ATLANTA, GA.- The High Museum of Art
will present the 7th annual Film Festival of India from August 21 through September 12. This years festival will include 12 films, all chosen as a salute to India s National Film Development Corporation. The Highs curator of media arts Linda Dubler partnered with Ani Agnihotri, director of the Indo-American Film Society, to choose the films represented this year.
The Film Festival of India opens Friday, August 21, with Dance of the Wind. Director Rajan Khosas first feature centers on Pallavi, a singer of classical Hindustani music who is unable to perform after the death of her mother. Winner of the 1997 Audience Award at the London Film Festival, Geoff Andrew describes this film as a deceptively simple piece of work, as elegant, sensuous and resonant as the lovely sounds heard throughout. This film is in Hindi with subtitles.
On Saturday, August 22, Lets Go to America , directed by Piyush Jha, centers on three college kids bred on Western pop culture who are obsessed with migrating to America and perpetually dream up weird schemes to get there. Many of their plans lead to them trapped in hilarious situations that may cause them to see the American dream as an illusion. This film is in Hindi with subtitles.
Also on Saturday, August 22, The Stranger is Satyajit Rays last film. An amalgam of family drama and mystery, and a commentary on Indian society, this film follows middle-class housewife Anila, who receives a letter from a man claiming to be her uncle. The story of a woman torn between familial impulses and doubts, this film shows all the virtues of a master artist in full maturity. This film is in Bengali and English with subtitles.
Showing on Sunday, August 23, The Rule is a drama by J. Mahendran that is striking in its realism and visual beauty. Set in a small town in a Chettinad community, the film centers on a family who, though scandalized by neighbors, takes in a young dancer and her mother, both of whom have fallen on hard times. This film is in Tamil with subtitles.
Pather Panchali on Friday, August 28, is Satyajit Rays loosely structured drama that centers on a family of diverse characters. Acknowledged as a masterpiece of humanist cinema, this filmthe first chapter in Rays Apu Trilogyremains in the mind of the moviegoer as a promise of what film can be. This film was preserved by the Satyajit Ray Preservation Project at the Academy Film Archive. Print courtesy of the Satyajit Ray Film and Study Collection at the Academy Film Archive. This film is in Bengali with subtitles.
Showing Saturday, August 29, The Mourner is a stunningly photographed drama set in rural Rajasthan that introduces viewers to the Indian tradition of professional mournerswomen who are paid to theatrically lament at funeral rites. The story follows a woman who, after a life of hardship, is unable to cry a single tear. Director Kalpana Lajmi combines lush Bollywood style with pointed social commentary, creating a memorable film. This film is in Hindi with subtitles.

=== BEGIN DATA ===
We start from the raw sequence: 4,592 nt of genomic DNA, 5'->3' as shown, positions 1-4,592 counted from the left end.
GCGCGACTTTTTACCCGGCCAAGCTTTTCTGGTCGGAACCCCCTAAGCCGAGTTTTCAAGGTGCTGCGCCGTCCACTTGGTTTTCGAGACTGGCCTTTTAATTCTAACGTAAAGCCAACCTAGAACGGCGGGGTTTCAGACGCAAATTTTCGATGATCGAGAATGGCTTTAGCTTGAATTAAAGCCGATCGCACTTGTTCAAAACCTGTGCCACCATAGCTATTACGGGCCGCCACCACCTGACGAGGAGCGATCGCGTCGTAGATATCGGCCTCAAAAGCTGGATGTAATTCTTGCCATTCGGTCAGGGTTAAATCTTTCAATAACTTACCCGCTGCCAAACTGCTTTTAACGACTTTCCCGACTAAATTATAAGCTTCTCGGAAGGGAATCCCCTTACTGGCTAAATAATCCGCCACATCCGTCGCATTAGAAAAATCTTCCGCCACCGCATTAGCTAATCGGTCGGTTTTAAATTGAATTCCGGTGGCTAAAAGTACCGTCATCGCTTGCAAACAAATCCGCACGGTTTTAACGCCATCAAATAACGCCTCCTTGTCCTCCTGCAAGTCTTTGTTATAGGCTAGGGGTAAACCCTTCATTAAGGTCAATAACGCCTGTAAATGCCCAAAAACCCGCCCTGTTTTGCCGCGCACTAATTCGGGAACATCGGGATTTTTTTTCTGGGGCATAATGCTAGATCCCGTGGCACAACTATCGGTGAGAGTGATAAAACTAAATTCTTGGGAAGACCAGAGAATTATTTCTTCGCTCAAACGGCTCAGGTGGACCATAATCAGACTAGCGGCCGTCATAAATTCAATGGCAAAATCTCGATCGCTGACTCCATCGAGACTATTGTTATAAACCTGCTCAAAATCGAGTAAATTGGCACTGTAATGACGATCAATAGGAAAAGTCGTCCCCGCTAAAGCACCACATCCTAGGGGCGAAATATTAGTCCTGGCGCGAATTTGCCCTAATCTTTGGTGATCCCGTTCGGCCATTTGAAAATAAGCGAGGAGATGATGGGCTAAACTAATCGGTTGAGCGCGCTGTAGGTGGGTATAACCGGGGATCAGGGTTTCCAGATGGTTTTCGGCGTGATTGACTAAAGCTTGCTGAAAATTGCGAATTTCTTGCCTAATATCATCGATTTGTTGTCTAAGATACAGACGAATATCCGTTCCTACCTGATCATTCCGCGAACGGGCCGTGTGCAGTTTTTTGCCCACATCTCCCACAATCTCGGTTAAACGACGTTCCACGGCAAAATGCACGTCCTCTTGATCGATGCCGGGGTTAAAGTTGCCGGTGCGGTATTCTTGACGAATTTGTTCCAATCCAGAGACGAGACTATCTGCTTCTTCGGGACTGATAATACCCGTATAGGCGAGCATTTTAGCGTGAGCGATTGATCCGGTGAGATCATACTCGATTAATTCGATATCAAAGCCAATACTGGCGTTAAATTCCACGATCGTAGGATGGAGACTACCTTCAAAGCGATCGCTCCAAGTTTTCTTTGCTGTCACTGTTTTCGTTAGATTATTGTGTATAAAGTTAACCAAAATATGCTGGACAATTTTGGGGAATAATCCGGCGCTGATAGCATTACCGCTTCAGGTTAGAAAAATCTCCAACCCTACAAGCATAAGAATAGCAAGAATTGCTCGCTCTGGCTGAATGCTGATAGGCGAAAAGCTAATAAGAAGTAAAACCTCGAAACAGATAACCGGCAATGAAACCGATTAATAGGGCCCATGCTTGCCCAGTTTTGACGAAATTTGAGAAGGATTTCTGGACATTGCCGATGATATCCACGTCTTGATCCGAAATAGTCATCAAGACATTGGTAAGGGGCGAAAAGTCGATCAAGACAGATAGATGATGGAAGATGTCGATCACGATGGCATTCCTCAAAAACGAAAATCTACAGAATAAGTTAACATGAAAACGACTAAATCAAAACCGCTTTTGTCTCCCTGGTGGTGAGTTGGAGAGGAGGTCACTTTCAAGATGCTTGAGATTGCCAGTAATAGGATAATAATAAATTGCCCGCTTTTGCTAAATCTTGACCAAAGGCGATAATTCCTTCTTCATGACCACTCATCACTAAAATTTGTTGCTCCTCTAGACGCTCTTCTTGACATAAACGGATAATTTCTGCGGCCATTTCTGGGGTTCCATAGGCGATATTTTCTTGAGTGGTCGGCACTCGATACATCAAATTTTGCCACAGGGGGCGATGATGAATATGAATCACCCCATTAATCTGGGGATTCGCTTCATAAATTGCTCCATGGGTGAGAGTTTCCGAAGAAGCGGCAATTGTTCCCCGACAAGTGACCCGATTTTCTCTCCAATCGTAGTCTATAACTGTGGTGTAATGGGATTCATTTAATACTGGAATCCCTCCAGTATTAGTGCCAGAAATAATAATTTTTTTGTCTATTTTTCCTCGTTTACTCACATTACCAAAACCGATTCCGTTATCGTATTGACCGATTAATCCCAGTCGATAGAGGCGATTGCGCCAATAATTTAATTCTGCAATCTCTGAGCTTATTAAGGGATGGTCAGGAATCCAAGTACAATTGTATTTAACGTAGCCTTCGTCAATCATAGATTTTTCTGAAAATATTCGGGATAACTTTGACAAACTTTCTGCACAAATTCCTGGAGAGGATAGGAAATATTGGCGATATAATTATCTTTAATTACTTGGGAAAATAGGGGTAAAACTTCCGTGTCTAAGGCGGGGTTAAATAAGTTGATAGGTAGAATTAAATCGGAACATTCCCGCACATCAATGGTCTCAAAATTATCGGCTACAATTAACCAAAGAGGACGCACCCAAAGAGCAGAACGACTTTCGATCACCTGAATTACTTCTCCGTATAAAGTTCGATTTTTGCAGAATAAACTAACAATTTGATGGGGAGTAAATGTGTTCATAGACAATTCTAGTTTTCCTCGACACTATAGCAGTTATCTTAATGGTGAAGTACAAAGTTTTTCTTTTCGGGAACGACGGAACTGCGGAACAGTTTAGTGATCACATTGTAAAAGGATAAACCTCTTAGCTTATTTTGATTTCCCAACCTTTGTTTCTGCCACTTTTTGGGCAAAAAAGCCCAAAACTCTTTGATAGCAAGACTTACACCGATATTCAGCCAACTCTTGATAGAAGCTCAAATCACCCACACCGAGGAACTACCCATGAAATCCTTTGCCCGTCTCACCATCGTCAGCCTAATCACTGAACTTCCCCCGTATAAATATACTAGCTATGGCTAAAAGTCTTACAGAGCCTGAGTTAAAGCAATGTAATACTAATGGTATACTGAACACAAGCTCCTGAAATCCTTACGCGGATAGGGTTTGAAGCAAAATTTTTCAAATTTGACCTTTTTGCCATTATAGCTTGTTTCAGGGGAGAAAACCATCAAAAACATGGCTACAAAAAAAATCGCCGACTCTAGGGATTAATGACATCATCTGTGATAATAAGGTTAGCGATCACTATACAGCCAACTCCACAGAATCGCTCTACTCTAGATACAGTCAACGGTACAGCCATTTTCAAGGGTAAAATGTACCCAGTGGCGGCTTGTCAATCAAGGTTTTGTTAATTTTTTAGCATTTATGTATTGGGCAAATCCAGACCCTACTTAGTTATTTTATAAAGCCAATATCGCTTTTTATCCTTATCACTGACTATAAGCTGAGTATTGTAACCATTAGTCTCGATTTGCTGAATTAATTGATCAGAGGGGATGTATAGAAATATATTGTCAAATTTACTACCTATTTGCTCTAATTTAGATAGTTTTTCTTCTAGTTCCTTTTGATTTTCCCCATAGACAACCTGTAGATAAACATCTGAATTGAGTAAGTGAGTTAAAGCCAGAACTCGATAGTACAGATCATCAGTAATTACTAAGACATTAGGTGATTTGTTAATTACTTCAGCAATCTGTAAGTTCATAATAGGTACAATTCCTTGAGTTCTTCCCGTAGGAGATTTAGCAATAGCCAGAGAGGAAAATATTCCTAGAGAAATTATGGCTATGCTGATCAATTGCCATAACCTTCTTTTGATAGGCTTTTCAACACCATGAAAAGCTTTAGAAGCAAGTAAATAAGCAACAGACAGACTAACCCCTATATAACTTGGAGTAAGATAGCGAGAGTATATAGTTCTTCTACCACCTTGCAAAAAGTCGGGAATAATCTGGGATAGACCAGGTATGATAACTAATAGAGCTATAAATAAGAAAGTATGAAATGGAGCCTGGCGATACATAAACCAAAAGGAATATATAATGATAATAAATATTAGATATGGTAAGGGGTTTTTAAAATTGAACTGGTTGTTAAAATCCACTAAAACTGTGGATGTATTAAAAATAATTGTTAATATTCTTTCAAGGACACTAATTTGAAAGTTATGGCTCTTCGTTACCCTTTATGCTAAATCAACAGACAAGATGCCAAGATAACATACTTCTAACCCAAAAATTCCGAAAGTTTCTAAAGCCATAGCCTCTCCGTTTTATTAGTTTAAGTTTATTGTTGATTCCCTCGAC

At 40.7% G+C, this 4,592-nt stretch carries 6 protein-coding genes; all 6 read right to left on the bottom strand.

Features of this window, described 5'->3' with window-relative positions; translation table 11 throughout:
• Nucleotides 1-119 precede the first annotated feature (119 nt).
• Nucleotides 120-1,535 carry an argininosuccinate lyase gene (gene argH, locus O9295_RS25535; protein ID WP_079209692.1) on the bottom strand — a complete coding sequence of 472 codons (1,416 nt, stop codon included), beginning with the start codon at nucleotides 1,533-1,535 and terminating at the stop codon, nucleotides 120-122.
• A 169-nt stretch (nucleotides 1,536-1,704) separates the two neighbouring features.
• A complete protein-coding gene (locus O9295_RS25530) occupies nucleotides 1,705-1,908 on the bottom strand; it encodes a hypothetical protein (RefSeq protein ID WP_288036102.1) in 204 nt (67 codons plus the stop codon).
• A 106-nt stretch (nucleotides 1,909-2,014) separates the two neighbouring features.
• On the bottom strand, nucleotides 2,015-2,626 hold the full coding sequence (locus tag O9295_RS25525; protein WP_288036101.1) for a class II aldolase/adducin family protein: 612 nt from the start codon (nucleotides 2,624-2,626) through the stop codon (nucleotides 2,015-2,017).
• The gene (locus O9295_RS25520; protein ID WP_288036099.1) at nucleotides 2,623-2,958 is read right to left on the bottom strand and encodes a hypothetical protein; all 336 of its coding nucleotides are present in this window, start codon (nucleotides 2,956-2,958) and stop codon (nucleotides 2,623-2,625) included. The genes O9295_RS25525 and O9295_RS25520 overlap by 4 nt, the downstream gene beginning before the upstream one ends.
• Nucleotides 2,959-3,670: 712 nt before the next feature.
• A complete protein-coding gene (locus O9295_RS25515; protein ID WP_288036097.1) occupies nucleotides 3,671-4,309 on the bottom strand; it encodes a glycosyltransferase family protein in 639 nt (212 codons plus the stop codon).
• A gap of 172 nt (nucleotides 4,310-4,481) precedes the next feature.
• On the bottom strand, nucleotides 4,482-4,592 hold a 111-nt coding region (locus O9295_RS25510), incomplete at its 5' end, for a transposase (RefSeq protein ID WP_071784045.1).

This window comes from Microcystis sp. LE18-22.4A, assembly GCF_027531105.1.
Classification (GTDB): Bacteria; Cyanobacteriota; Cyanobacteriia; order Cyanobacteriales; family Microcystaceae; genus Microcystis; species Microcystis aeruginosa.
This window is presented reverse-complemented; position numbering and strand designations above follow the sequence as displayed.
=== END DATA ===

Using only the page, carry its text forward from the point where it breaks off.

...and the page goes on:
Also playing Saturday, August 29, is Reaching Silence, directed by Jahar Kanugo. The film follows 30-year-old Sarit, who returns to Bengal to search for peace and silence. But his obsession with silence shatters this fragile peace and all he can do is escaperight back to Delhi . This film is in Bengali with subtitles.
On Sunday, August 30, Five by Four is a film from celebrated writer Roopa Swaminathan. Playing with alternative forms of storytelling, this English-language debut film is the lively tale of a close-knit gang of five women, all intelligent and very aware. Swaminathan structures the film through four episodic stories that show how interlinked the womens lives become over ten years of friendship. This film is in English.
On Friday, September 11, Salaam Bombay is the much-acclaimed film by Mira Nair that captures the teeming streets of Bombay and the lives of its forgotten children. Praised by Leslie Camhi in the Village Voice for the toughness and vitality of its perfect cast, the film won the Audience Award at the 1988 Cannes Film Festival. This film is in Hindi and English with subtitles.
Showing Saturday, September 12, Meeting a Milestone is a documentary by Goutam Ghose that captures the magic of Ustad Bismillah Khans music. The film explores his instrument, the shehnai, his passions and his devotions to his hometown of Benaras. This film is in Urdu-Hindi with subtitles.
Also showing on Saturday, September 12, is Conflict, a darkly comedic drama about the persistence of caste and the different ways its inequities are viewed by rural folks and urban sophisticates. Using a film-within-a-film structure, director Shyam Benegal tells the story of a real-life conflict and of a movie crew who have arrived on location to create a fictionalized version of the events. The film won India s National Film Award for Best Film. This film is in Hindi with subtitles.
Concluding the Film Festival of India on Sunday, September 13, is K. M. Madhusudhanans award-winning film Bioscope, a charming look at Indias silent film era. The film tells of Diwakaran, who in the early 20th century purchases a bioscope film projector and tours local villages showing his films. The story is based on a real figure, Varunni Joseph, who ran bioscope shows in Kerala in 1907. This film is in Malayalam with subtitles.